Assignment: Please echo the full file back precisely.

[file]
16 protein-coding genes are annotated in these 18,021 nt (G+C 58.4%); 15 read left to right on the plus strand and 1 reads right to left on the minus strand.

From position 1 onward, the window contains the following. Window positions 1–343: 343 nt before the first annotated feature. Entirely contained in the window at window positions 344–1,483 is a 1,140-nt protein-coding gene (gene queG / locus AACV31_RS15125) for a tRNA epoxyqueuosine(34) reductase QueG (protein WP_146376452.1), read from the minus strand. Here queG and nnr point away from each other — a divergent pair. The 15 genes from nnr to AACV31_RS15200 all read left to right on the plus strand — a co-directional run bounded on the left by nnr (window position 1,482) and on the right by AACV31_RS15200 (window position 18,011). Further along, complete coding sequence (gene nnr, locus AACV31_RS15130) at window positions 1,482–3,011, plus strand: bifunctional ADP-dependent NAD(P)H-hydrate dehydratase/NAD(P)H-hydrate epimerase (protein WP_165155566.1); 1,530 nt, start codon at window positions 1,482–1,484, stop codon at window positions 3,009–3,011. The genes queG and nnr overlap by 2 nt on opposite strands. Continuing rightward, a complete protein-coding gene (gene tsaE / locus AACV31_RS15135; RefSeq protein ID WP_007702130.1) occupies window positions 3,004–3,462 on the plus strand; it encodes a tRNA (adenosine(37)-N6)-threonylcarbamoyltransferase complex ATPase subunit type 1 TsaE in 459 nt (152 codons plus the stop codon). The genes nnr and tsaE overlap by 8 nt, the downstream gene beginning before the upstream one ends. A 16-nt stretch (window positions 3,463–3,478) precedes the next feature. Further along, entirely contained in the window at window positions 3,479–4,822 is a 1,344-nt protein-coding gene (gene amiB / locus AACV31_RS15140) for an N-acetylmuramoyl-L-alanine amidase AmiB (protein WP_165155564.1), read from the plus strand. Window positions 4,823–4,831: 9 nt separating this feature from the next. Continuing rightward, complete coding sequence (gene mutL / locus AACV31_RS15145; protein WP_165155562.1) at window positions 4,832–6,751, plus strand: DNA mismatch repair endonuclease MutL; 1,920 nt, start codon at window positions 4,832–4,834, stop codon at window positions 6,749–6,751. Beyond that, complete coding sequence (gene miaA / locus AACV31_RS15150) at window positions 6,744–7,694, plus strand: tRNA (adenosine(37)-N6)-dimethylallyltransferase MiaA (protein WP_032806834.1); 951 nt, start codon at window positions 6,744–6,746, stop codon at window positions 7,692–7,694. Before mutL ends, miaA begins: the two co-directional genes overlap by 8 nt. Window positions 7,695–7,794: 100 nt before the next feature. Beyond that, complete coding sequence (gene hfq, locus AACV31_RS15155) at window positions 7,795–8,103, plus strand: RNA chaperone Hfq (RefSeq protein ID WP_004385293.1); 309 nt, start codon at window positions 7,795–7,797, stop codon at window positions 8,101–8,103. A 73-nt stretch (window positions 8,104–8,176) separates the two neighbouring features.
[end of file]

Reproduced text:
16 protein-coding genes are annotated in these 18,021 nt (G+C 58.4%); 15 read left to right on the plus strand and 1 reads right to left on the minus strand.

From position 1 onward, the window contains the following. Window positions 1–343: 343 nt before the first annotated feature. Entirely contained in the window at window positions 344–1,483 is a 1,140-nt protein-coding gene (gene queG / locus AACV31_RS15125) for a tRNA epoxyqueuosine(34) reductase QueG (protein WP_146376452.1), read from the minus strand. Here queG and nnr point away from each other — a divergent pair. The 15 genes from nnr to AACV31_RS15200 all read left to right on the plus strand — a co-directional run bounded on the left by nnr (window position 1,482) and on the right by AACV31_RS15200 (window position 18,011). Further along, complete coding sequence (gene nnr, locus AACV31_RS15130) at window positions 1,482–3,011, plus strand: bifunctional ADP-dependent NAD(P)H-hydrate dehydratase/NAD(P)H-hydrate epimerase (protein WP_165155566.1); 1,530 nt, start codon at window positions 1,482–1,484, stop codon at window positions 3,009–3,011. The genes queG and nnr overlap by 2 nt on opposite strands. Continuing rightward, a complete protein-coding gene (gene tsaE / locus AACV31_RS15135; RefSeq protein ID WP_007702130.1) occupies window positions 3,004–3,462 on the plus strand; it encodes a tRNA (adenosine(37)-N6)-threonylcarbamoyltransferase complex ATPase subunit type 1 TsaE in 459 nt (152 codons plus the stop codon). The genes nnr and tsaE overlap by 8 nt, the downstream gene beginning before the upstream one ends. A 16-nt stretch (window positions 3,463–3,478) precedes the next feature. Further along, entirely contained in the window at window positions 3,479–4,822 is a 1,344-nt protein-coding gene (gene amiB / locus AACV31_RS15140) for an N-acetylmuramoyl-L-alanine amidase AmiB (protein WP_165155564.1), read from the plus strand. Window positions 4,823–4,831: 9 nt separating this feature from the next. Continuing rightward, complete coding sequence (gene mutL / locus AACV31_RS15145; protein WP_165155562.1) at window positions 4,832–6,751, plus strand: DNA mismatch repair endonuclease MutL; 1,920 nt, start codon at window positions 4,832–4,834, stop codon at window positions 6,749–6,751. Beyond that, complete coding sequence (gene miaA / locus AACV31_RS15150) at window positions 6,744–7,694, plus strand: tRNA (adenosine(37)-N6)-dimethylallyltransferase MiaA (protein WP_032806834.1); 951 nt, start codon at window positions 6,744–6,746, stop codon at window positions 7,692–7,694. Before mutL ends, miaA begins: the two co-directional genes overlap by 8 nt. Window positions 7,695–7,794: 100 nt before the next feature. Beyond that, complete coding sequence (gene hfq, locus AACV31_RS15155) at window positions 7,795–8,103, plus strand: RNA chaperone Hfq (RefSeq protein ID WP_004385293.1); 309 nt, start codon at window positions 7,795–7,797, stop codon at window positions 8,101–8,103. A 73-nt stretch (window positions 8,104–8,176) separates the two neighbouring features.